Monopoly of advocates: national trends and foreign experience

Keywords: human rights, rule of law, professional legal aid, advocacy, monopoly of advocates, legal services


The author examines the key characteristics of professional legal aid considering national trends of monopoly of advocates and
relevant foreign experience. It is stressed that the special significance of guaranteeing and providing legal aid is currently caused by
objective and subjective factors, including: the growing role of law and legal institutes in satisfaction of economic, political, spiritual
and other interests of individuals; the inability of the majority of citizens to defend their rights and legitimate interests, to protect themselves
from arbitrariness by public authorities, which is caused by lack of legal knowledge and law-enforcement background; insufficient
level of development of legal comprehension and legal culture of citizens, which challenges the usage of basic individual rights,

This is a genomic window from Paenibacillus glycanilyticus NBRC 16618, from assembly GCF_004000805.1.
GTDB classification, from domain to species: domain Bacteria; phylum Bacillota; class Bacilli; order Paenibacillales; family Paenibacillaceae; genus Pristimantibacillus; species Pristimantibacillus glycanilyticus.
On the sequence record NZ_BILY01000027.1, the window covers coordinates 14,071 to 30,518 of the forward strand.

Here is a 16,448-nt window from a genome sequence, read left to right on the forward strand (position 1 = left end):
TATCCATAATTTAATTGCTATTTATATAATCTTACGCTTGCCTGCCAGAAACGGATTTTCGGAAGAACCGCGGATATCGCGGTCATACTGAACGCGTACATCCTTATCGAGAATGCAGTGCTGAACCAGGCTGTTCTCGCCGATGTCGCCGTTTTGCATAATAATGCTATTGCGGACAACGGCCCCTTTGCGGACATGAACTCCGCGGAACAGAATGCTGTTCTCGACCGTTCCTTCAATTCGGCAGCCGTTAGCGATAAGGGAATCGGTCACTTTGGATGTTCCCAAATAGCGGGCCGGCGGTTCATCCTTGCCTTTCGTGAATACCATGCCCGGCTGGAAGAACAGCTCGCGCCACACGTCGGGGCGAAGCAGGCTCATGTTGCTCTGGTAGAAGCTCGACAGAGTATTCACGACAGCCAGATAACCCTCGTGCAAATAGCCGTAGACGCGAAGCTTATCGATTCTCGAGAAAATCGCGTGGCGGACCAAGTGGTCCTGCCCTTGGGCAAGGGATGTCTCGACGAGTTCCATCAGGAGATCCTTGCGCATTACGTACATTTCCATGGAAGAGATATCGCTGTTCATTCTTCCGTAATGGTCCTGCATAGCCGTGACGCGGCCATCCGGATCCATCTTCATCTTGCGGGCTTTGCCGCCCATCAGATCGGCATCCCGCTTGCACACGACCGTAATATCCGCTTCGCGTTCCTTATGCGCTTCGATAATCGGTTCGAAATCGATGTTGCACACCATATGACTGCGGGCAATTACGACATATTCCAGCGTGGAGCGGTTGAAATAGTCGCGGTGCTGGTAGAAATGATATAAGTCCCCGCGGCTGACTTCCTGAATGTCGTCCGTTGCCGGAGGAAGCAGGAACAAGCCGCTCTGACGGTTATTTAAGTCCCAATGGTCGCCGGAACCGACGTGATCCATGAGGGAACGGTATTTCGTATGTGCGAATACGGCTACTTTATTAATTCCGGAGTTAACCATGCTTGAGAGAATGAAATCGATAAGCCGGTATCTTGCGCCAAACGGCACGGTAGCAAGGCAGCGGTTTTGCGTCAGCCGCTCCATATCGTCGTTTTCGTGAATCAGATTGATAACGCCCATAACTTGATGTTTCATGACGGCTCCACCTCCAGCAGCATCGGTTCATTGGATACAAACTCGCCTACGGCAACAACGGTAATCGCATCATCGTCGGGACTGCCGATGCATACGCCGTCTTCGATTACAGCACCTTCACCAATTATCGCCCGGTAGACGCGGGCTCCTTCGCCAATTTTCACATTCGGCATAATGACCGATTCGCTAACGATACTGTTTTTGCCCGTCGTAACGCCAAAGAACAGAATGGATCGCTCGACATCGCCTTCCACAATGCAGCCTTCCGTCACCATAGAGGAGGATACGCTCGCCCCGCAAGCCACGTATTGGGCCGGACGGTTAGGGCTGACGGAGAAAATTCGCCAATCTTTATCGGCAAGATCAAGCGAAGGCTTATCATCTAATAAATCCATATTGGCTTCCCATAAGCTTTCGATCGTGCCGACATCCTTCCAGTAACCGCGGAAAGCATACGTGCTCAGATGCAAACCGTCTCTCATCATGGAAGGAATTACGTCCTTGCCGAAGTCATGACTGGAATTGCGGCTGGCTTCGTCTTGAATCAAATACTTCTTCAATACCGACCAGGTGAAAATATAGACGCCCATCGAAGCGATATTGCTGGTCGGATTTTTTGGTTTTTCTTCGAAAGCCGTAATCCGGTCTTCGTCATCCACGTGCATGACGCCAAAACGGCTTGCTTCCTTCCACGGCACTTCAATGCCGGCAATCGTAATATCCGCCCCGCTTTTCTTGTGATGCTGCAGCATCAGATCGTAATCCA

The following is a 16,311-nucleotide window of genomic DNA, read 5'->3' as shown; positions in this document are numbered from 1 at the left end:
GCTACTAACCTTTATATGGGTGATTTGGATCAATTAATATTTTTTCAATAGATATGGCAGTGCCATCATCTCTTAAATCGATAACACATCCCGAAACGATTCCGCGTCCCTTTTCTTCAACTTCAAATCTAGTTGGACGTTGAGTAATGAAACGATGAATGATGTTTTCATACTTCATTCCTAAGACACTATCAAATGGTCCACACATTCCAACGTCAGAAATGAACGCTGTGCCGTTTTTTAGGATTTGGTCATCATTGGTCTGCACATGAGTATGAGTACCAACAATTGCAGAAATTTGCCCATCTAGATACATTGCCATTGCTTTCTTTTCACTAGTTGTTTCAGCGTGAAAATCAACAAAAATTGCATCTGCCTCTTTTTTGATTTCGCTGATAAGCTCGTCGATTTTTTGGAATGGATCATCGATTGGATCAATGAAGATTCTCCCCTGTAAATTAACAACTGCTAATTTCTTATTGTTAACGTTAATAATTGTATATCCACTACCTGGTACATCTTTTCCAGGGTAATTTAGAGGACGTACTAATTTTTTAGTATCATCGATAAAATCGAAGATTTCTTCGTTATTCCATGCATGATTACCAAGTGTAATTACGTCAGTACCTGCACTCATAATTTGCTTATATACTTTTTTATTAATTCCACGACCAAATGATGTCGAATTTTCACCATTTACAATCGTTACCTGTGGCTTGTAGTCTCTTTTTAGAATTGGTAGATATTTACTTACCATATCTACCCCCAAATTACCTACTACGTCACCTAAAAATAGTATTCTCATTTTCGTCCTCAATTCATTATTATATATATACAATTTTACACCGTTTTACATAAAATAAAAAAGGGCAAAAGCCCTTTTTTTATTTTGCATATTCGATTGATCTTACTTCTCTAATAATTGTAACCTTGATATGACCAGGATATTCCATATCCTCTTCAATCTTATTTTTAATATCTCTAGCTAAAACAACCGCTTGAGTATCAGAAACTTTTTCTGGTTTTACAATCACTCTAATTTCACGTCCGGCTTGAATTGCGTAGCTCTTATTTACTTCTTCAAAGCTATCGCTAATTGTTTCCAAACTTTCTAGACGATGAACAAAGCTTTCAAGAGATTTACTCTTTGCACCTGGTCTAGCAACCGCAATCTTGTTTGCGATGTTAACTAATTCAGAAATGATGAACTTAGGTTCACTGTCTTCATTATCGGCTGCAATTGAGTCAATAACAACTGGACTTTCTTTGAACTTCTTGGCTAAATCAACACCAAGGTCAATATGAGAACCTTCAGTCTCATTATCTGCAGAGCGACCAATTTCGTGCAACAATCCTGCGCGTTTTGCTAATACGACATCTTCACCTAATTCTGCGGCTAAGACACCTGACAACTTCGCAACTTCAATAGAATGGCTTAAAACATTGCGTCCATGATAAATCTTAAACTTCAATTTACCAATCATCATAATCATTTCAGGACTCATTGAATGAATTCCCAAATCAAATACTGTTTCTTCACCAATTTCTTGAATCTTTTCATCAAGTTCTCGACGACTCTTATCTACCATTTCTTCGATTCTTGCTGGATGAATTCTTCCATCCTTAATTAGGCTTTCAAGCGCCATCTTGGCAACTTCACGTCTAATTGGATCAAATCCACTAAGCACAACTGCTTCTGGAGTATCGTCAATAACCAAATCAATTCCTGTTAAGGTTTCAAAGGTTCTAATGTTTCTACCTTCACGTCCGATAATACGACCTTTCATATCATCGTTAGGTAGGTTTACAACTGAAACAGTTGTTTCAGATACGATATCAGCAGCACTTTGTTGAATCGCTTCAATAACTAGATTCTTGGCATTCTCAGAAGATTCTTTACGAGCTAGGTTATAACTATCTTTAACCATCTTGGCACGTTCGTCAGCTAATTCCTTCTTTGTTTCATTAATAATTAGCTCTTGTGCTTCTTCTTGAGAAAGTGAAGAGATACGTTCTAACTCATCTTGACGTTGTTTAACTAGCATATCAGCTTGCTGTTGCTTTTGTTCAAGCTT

freedoms and legitimate interests in concrete life situations.
In addition, in most countries significant problems are reported in the mechanism of providing legal aid, which does not comply
with the rule of law principle. It is emphasized that only in the countries of the Anglo-Saxon legal system the monopoly of advocates
has been shaped in an absolute form. However, research by the International Bar Association suggests that, in addition to monopoly of
advocates in court claims, most national jurisdictions prohibit noncertified advocates to provide legal assistance at all. In most European
countries, including Greece, Denmark, Germany, the Netherlands, Portugal, as well as Taiwan, Hong Kong, and the Republic of Korea,
the monopoly of advocates extends far beyond the court actions.
It is concluded that the monopoly of advocates does not mean restricting the freedom of the market of legal services, on the cont -
rary, the adequate regulation and uniform rules that would make the legal aid services more predictable and evolutionary. This would
guarantee everyone equal access to a highly qualified advocate, would nourish the level of legal culture in society and would improve
the quality of court trials and the functioning of the law enforcement agencies. In this way, uniform standards for the provision of legal
aid should be introduced. At the same time, the lack of competent and professional staff makes the very idea of qualified legal aid mea -
ningless, moreover, poor quality services create a real threat of infringement within the rights, freedoms, and legitimate interests of citi -

How to Cite
Shandula, O. (2020). Monopoly of advocates: national trends and foreign experience. Law Review of Kyiv University of Law, 1(3), 50-56.
State and law theory and history. Philosophy of law